Making Music: The Banjo in a Southern Appalachian County (American Made Music) (Paperback)
The banjo has been emblematic of the southern Appalachian Mountains since the late twentieth century. Making Music: The Banjo in a Southern Appalachian County takes a close look at the instrument and banjo players in Haywood County, North Carolina. Author William C. Allsbrook Jr., MD, presents the oral histories of thirty-two banjo players, all but two of whom were born in Haywood County. These talented musicians recount, in their own words, their earliest memories of music, and of the banjo, as well as the appeal of the banjo. They also discuss learning to play the instrument, including what it "feels like" playing the banjo, many describing occasional "flow states." In the book, Allsbrook explores an in-home musical folkway that developed along the colonial frontier. By the mid-1800s, frontier expansion had ceased in Haywood County due to geographic barriers, but the in-home musical tradition, including the banjo, survived in largely isolated areas. Vestiges of that tradition remain to this day, although the region has undergone significant changes over the lifetimes of the musicians interviewed. As a result, the survival of the in-home tradition is not guaranteed. Readers are invited into the private lives of the banjo players and asked to consider the future of the banjo in the face of contemporary trends. The future will be shaped by how this remarkable mountain culture continues to adapt to these challenges. Still, this thriving community of banjo players represents the vibrant legacy of the banjo in Haywood County and the persistence of tradition in the twenty-first century.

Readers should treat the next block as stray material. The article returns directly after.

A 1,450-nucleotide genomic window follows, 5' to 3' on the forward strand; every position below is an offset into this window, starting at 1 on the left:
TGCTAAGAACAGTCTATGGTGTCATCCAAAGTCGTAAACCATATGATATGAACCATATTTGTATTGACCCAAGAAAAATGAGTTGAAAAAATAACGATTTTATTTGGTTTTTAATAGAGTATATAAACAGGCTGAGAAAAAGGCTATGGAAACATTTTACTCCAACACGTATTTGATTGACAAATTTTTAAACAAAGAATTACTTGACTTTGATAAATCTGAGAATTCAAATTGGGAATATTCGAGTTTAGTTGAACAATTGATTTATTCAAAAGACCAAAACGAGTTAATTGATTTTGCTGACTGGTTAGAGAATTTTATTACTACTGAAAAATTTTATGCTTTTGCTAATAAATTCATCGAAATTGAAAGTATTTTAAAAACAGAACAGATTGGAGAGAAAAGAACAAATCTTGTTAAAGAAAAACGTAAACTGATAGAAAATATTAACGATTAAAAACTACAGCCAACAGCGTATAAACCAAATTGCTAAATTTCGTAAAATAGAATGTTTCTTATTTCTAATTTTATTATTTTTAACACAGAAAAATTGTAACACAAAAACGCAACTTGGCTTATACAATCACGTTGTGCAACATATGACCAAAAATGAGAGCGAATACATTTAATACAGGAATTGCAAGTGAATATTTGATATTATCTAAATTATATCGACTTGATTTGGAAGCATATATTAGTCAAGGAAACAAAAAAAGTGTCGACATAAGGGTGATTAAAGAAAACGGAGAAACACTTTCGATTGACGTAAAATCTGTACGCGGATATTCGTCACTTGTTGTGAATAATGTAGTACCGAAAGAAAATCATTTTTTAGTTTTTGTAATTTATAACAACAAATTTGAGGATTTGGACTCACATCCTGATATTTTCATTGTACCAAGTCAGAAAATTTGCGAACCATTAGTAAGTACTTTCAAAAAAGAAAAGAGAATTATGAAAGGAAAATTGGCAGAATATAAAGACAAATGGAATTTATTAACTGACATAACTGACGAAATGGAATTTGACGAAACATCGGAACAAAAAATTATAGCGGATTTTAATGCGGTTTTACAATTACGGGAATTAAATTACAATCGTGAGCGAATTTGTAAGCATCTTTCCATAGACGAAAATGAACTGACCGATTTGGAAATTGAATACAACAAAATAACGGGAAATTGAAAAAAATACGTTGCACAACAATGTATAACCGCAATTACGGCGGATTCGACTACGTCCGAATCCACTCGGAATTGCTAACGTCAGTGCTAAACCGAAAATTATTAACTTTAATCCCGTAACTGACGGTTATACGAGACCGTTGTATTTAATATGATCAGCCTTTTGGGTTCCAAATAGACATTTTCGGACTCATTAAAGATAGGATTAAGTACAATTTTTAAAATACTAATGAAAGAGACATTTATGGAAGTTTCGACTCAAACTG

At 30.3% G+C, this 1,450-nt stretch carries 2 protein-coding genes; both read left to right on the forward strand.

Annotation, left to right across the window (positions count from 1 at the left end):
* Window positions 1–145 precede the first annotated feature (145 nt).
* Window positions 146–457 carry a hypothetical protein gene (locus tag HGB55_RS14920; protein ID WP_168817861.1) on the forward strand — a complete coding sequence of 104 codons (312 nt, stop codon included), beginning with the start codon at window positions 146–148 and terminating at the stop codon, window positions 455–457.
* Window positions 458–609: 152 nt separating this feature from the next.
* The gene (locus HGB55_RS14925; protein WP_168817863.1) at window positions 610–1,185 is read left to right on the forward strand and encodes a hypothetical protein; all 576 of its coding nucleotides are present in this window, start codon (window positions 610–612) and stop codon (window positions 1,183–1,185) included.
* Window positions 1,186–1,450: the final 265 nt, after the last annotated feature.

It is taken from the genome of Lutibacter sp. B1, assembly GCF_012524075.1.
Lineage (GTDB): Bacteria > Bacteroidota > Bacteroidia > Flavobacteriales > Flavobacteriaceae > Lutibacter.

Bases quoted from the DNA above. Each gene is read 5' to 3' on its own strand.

William C. Allsbrook Jr., MD, is professor emeritus of pathology and surgery (urology) at the Medical College of Georgia, Augusta University. A few years after retiring to Haywood County, he began taking banjo lessons and, upon recognizing the remarkably large number of banjo players in the county, decided to explore this phenomenon